for my part, i have to say that this wasn't one of my favorites. the crowd was fairly rude and surly, and the guys seemed a little low-energy. jian especially seemed incredibly aggravated. okay, he *was* incredibly aggravated. unfortunately, it was partially my fault :(. someone had bought the guys a round of something the club was touting as "frü-juice." i raised my camera to take a picture of jian taking his shot, and he gulped it, threw the cup down, looked at me, waved his hands "no," and made a gesture which i interpreted to mean "ten" (you know, when someone is communicating a number with their hands and flash their fingers . . . anyway). i figured he was warning me against the frü-juice. turns out he was alerting me to the fact that something on my camera was blinking. only in the diner after the show did i realize it was the red-eye reduction light. and it was freakin' bright. d'oh. usually when i piss off the band, i'm doing it intentionally :).
so, jian, if you're reading this, i feel like a bonehead and am sincerely sorry. the *one* time i actually take pictures . . . :)
the crowd got pretty ridiculous during the opening of "psycho killer." some choice lines:
FEMALE VOICE: murray, we love you. MALE VOICE: no, he's mine! MALE VOICE: baltimore/DC rivalry song! argh. oh well.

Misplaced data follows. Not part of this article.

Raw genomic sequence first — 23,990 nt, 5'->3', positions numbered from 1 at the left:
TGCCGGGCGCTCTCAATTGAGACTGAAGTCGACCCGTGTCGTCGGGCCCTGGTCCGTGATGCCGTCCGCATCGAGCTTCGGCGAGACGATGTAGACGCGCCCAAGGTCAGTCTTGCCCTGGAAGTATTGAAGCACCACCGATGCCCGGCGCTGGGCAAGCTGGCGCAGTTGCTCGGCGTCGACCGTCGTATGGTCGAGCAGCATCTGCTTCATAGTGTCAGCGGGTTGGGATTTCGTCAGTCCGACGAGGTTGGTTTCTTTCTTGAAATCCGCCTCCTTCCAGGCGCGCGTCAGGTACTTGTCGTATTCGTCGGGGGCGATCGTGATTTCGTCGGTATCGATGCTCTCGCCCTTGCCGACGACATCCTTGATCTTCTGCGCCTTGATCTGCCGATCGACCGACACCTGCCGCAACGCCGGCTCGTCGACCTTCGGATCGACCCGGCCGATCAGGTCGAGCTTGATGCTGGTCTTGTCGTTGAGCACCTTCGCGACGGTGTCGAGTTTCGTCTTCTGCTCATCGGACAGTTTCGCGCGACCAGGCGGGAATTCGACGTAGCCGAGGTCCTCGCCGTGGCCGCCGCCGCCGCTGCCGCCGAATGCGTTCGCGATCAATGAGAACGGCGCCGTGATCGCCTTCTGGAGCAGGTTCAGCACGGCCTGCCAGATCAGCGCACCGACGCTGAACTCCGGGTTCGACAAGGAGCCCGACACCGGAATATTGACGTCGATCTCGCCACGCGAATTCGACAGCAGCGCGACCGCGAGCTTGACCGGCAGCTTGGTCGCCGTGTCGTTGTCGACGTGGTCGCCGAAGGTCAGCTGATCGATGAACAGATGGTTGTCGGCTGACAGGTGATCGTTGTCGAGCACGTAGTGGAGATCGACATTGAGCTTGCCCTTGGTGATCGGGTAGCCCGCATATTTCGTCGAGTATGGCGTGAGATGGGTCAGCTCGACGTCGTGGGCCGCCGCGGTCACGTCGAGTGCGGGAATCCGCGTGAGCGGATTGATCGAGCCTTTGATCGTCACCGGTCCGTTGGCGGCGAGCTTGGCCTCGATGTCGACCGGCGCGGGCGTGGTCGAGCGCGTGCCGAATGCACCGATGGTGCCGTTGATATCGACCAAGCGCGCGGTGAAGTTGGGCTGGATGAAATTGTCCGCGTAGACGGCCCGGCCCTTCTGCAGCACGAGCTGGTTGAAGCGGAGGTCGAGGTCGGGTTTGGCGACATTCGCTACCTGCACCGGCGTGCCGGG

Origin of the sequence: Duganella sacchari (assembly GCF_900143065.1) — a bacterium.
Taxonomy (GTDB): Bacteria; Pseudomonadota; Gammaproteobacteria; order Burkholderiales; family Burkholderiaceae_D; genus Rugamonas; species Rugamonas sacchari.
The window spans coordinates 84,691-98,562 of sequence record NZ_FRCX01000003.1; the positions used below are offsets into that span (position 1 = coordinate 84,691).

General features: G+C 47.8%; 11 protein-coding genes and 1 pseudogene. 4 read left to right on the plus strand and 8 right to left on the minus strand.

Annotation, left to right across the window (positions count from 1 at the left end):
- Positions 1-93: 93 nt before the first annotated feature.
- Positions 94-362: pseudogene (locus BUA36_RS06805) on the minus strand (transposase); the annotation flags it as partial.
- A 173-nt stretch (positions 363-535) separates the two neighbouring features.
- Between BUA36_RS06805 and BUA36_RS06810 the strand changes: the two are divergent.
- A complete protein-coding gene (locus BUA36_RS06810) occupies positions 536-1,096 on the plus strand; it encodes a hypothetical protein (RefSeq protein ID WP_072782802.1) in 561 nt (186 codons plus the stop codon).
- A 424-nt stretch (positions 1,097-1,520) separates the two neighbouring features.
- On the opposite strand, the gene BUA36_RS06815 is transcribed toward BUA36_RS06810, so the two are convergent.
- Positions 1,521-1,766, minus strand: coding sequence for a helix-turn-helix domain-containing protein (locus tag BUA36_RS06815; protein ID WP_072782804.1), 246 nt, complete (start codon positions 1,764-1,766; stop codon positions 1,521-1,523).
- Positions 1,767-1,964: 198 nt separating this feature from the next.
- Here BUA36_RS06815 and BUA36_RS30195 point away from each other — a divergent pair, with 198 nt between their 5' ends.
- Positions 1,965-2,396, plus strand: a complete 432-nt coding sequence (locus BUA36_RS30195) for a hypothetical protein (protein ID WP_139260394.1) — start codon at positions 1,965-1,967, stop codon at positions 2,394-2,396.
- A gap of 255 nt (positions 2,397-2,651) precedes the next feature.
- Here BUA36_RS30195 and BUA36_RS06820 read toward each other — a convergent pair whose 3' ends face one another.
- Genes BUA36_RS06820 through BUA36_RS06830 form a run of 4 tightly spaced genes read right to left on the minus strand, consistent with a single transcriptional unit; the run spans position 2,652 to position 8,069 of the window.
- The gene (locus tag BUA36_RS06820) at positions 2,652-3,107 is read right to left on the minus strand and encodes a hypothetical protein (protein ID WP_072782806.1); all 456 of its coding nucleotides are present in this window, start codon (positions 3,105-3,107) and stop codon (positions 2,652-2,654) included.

afterward we stood around for a full forty minutes before deciding to check the downstairs lounge and lo and behold, there they were. i gave jian his birthday present (the script of 'into the woods') and he made me feel really bad about the camera - but hugged me, so i guess it's all okay. i then stood around for a while longer before deciding that murray wasn't going to come out and get his present (a book of selected edna st. vincent millay poems), so i gave it to tobey to deliver. not five minutes later, who walks out :)? he came over to where anna, mindy, donna, sarah, and i were standing and talked with us for a while. the conversation ranged from the semi-nude mural on the wall of anna's new house (which she's *not* allowed to paint over, per her landlord) to murray's lint, "dandruff," and dirty shirt and the way all looked under black light to famous people we went to high school with. at one point he growled at mindy and his glowing teeth scared the hell out of her. i made fun of his beer when he handed it to me to hold as he signed christy's 'b album' (hempen gold? what the hell is hempen gold?). it was a fun conversation altogether :).
the night ended with an obligatory trip to the paper moon diner in hampden (tobey, though invited, couldn't attend because the crew was staying outside the city). i waltzed into my house as my sister and dad were leaving for work and mom was leaving for school at 6 AM. so i'm going back to bed. so there :).